The purpose of this study was to assess the pain control methods in use by patients who have Ehlers-Danlos Syndrome (EDS), a group of connective tissue disorders, and their perceived effectiveness.
METHOD: This descriptive study involved 1179 adults diagnosed with EDS who completed an anonymous on-line survey.
The survey consisted of demographics information, the Patient Reported Outcomes Measurement Information System (PROMIS) Pain-Behavior, PROMIS Pain-Interference, and Neuro QOL Satisfaction with Social Roles and Activities scales, as well as a modified version of the Pain Management Strategies Survey.
Respondents reported having to seek out confirmation of their EDS diagnosis with multiple healthcare providers, which implies the difficulty many people with EDS face when trying to gain access to appropriate treatment.
Patients with EDS experience higher levels of pain interference and lower satisfaction with social roles and activities compared to national norms.
Among the treatment modalities in this study, those perceived as most helpful for acute pain control were:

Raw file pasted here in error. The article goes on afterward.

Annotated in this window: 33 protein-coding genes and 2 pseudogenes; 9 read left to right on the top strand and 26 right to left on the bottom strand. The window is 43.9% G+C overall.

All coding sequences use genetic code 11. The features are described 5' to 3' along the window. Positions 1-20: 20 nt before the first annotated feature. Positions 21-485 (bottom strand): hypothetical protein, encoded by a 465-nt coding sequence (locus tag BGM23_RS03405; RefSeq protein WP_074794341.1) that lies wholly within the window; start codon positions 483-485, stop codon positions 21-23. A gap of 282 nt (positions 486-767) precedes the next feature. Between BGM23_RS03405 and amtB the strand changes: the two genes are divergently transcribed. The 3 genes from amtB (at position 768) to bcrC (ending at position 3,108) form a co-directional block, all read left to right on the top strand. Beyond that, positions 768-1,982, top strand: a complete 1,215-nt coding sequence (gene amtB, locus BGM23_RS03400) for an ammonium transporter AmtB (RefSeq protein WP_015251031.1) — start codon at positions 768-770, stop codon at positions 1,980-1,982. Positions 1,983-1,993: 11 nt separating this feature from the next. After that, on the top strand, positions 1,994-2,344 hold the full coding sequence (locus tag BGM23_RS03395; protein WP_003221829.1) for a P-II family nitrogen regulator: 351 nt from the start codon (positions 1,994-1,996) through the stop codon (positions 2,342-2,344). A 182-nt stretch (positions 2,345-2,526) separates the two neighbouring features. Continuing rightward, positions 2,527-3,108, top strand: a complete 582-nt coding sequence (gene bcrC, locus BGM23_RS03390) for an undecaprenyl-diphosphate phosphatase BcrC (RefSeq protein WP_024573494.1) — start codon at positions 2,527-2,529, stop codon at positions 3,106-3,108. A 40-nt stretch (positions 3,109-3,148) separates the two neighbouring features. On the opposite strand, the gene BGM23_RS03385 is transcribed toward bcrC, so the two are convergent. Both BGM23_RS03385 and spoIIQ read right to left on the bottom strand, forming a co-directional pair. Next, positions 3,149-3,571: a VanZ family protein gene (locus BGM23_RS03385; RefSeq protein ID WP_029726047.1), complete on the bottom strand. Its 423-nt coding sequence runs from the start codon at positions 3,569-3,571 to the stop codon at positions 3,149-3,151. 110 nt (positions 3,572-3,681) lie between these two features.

- surgical interventions,
- splints and braces,
- avoidance of potentially dangerous activities and
- heat therapy.
Chronic pain treatments rated as most helpful were:
- splints or braces and
- surgical interventions.
For methods used for both acute and chronic pain, those perceived as most helpful were:
- massage therapies,
- splints or braces,
- heat therapy and
- avoiding potentially dangerous activities.
Opioids are clearly the most effective pain relievers for pain from EDS.
EDS is a complex, multi-systemic condition that can be difficult to diagnose and poses challenges for healthcare practitioners who engage with EDS patients in holistic care.
Improved healthcare provider knowledge of EDS is needed, and additional research on the co-occurring diagnoses with EDS may assist in comprehensive pain management for EDS patient